To cut to the chase, I'm a scribbler who's trying to write an article connecting
Carver's work to those of Franz Kafka. You may think that's lunatic, but I personally
see a link of sorts between the two, in their tragically short lives, their
need to juggle their artistic considerations and so on, but especially in the
attention and currency they gain from the small, incidental, subconscious elements
in our lives and their true and greater significance (think of Carver's early
story "The Hair", where it is expressed more forthrightly than in
his later work, and the opening chapter of Amerika, or indeed, the whole of
the Trial). I could go on, but I doubt your guestbook has the room.. Basically
I'm interested in finding out more on Carver's sources (the Russian is obvious)
early life and especially about the way working. I'd really like to get a look
at his letters and was wondering whether I could find any on the net? Anyhow,
if anyone can help I'd be grateful. I have the idea of the piece, I need to
grow some meat on it. I'd also like to say that I think "Cathedral"
is the most beautiful story I have ever read, in every important way.
Mitchell Millar <firstname.lastname@example.org>
Edinburgh, Scotland - Sunday, May 24, 1998 at 09:57:25 (EDT)
That was wonderful
listening to the critics talk about Carver. His works still move me into a soul-space,
a quieting-down. I have most of his books and a critical analysis and still
delight in revisiting them often. Thanks for this episode - helped me clean
up my lounge room and avoid some work I needed to do! ....my poems deserve to
be eaten by mice....to paraphrase Carver!
Jenny Quealy <email@example.com>
Blue Mountains, NSW Australia - Monday, August 24, 1998 at 09:40:42 (EDT)
I need literary
criticism on Carver's "Cathedral" and I have searched the internet
and checked out local library books, but have not come up with much. Any suggestions?
Chad R Young <RMY2BO>
Millersville, Md USA - Tuesday, November 17, 1998 at 15:42:48 (EST)
what do you
mean by, "All happy families resembles one another, each unhappy family
is unhappy in its own way"? i have to do a research on how above statement
can be applied in "A Night Out","Chicken Soup With Barley"
and "Father and Son".
kuala lumpur, selangor malaysia - Saturday, November 21, 1998 at 23:09:03 (EST)
any idea why 'little things' from the book 'where i am calling from' is titled
amanda ong <firstname.lastname@example.org>
woodlands, singapore - Tuesday, December 29, 1998 at 22:31:15 (EST)
I'm doing a
thesis on carver's short stories and I'm interested in the revisions that he
made of his stories. I would like to know more about the changes that, as somebody
affirms, have been made by the editor Gordon Lish.
lamezia terme, catanzaro italy - Sunday, January 31, 1999 at 16:01:15 (EST)
Here's an essay,
Carver Chronicles" by D.T. Max. Carver's relationship with his editor,
Gordon Lish, is highlighted. (NY Times, 8/9/98). Good luck! --David
David Kurz <email@example.com>
Athens, OH USA - Monday, February 01, 1999 at 12:25:10 (EST)
I need your
help because I'm desperately trying to participate at the seminar on Raymond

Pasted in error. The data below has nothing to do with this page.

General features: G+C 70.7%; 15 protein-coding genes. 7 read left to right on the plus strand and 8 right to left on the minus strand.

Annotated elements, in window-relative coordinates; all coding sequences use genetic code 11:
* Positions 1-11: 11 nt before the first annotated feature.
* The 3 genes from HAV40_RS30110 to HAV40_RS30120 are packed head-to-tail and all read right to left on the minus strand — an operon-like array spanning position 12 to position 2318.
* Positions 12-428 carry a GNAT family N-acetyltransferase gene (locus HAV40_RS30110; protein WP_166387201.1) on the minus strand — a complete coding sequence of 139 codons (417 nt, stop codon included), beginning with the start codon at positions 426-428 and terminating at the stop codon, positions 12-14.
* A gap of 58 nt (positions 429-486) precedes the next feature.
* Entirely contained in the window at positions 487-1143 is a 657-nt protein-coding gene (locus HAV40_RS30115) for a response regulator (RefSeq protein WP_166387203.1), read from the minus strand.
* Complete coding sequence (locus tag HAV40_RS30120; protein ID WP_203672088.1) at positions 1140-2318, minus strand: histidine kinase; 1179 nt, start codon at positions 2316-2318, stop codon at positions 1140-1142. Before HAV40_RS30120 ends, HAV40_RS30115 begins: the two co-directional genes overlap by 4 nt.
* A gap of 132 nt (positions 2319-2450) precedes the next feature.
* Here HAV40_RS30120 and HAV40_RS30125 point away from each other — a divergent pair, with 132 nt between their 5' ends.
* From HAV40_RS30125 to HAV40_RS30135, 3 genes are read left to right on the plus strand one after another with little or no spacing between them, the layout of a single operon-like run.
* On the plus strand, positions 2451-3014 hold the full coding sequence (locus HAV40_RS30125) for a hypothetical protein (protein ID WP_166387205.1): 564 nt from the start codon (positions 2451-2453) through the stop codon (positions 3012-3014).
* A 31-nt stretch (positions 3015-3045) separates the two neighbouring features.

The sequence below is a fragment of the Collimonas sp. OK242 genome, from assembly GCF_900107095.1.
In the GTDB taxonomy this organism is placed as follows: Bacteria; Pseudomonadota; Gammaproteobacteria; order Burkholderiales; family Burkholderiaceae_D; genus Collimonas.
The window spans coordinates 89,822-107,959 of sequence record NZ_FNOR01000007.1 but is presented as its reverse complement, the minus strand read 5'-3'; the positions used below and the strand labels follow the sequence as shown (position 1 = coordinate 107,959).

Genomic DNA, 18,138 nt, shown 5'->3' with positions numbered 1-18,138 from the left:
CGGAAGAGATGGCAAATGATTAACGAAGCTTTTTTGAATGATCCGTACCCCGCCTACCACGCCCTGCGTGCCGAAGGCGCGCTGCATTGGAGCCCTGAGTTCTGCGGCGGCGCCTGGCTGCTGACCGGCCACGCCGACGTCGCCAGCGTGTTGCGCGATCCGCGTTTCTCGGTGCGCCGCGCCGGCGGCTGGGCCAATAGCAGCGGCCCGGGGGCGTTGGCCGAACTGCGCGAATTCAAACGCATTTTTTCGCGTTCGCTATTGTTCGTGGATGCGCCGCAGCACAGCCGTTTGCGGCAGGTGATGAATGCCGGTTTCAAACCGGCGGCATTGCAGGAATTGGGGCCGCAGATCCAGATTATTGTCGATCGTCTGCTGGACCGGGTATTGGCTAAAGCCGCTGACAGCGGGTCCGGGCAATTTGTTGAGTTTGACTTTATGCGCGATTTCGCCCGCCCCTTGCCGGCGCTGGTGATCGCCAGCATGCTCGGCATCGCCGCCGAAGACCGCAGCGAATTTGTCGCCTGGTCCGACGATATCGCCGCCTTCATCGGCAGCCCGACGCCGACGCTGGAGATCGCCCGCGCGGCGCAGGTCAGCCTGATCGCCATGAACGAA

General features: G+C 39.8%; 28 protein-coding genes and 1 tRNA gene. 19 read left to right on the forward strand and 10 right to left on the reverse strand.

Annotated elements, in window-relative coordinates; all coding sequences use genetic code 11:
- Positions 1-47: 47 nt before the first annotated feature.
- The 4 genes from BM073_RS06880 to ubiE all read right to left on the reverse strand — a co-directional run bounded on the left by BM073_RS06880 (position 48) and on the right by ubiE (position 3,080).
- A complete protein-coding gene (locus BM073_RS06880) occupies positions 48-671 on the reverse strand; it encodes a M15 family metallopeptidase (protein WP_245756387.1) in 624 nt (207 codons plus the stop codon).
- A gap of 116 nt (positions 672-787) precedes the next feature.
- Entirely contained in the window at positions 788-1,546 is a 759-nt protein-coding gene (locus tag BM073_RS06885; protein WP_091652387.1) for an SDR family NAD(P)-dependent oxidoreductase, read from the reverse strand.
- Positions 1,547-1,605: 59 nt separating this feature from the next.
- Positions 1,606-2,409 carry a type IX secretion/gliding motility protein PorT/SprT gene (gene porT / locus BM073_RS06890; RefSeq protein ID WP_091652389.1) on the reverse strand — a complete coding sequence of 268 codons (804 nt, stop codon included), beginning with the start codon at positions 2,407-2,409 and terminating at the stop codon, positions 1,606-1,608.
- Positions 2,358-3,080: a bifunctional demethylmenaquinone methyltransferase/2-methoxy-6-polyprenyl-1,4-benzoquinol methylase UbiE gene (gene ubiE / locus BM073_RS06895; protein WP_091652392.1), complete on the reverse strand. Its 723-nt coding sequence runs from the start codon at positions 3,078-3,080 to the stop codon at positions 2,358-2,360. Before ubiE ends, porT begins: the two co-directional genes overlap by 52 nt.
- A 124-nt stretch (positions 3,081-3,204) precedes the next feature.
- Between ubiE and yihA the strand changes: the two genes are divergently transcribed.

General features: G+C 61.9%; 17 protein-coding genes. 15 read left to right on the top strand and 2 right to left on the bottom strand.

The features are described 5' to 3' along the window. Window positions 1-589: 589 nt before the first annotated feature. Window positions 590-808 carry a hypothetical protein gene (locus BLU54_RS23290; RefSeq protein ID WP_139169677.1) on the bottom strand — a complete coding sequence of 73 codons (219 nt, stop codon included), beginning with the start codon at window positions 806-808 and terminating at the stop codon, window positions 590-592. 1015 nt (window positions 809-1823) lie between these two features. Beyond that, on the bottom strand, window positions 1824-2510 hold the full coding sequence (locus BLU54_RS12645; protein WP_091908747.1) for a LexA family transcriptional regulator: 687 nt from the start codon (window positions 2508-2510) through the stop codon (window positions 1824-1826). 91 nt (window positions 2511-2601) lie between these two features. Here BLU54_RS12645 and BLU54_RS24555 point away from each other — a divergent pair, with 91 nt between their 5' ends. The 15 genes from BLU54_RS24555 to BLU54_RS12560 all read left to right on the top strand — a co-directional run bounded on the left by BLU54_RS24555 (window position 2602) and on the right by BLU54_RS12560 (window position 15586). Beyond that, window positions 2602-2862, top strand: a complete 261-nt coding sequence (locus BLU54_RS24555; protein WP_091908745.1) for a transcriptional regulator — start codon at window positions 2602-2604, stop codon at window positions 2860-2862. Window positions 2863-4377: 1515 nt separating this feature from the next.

Carver, held by Fred Moramarco,but without success. What do I have to do? Please
help me!I subscribed to the listserv many times but they never found any request.Please,
tell me what to do! Thanks in advance. Emanuela.
lamezia terme, cz italy - Wednesday, February 10, 1999 at 12:21:09 (EST)
to contact the Carver listserv, but I think it has become inactive. Also, I
believe Fred Moramarco's online seminar about Raymond Carver may not be offered
this semester at his university, San Diego State. Fred has a lot of good Carver
resources listed on his page, which is still up. You can go to the Community
Reconsidered page at http://www.tcom.ohiou.edu/books/recon.htm
and click on "more resources" in the Raymond Carver section to find
a link to Fred Moramarco's pages.
David Kurz <firstname.lastname@example.org>
Athens, OH USA - Friday, February 12, 1999 at 14:16:19 (EST)
first of all I want to thank you for your help.You have been very kind. I want
to ask you if you know how I can find the original Carver's stories, those that
he wrote before the publication of the collection " What We Talk About
When We Talk About Love". Sorry if I'm asking you more and more but it
is very important for me to know a lot about Carver's work.Thank you again.
lamezia terme, cz italy - Saturday, February 13, 1999 at 11:29:47 (EST)
I really don't know. --David
David Kurz <email@example.com>
Athens, OH USA - Thursday, February 18, 1999 at 16:30:17 (EST)
author of Raymond Carver: An Oral Biography and When We Talk about Raymond Carver:
Conversations with Maryann Carver has answered Emanuela's question posted below.
Here's what Sam says:
"Emanuela is looking for stories Carver wrote prior to What We Talk About ... She might try his first collection Furious Seasons, although that volume may be somewhat difficult to locate these days. Other choices, more available, would be Fires, and most certainly Will You Please Be Quiet, Please."
David Kurz <firstname.lastname@example.org>
Athens, OH USA - Friday, February 19, 1999 at 10:21:34 (EST)
"For Amanda from Singapore --- No way to know for sure why 'Little Things' ---- Perhaps because of the brevity of the story.... or babies are little things ... or who knows? It may be an improvement of its other title, 'Popular Mechanics.' (ugh!)"
Thanks again, Sam!!
David Kurz <email@example.com>
Athens, OH USA - Friday, February 19, 1999 at 12:57:28 (EST)
need info on
r carver the cathedral
jillian maderious <firstname.lastname@example.org>
fresno, ca USA - Wednesday, March 17, 1999 at 00:30:05 (EST)
You can continue the discussion of Raymond Carver at the Community Reconsidered discussion forum.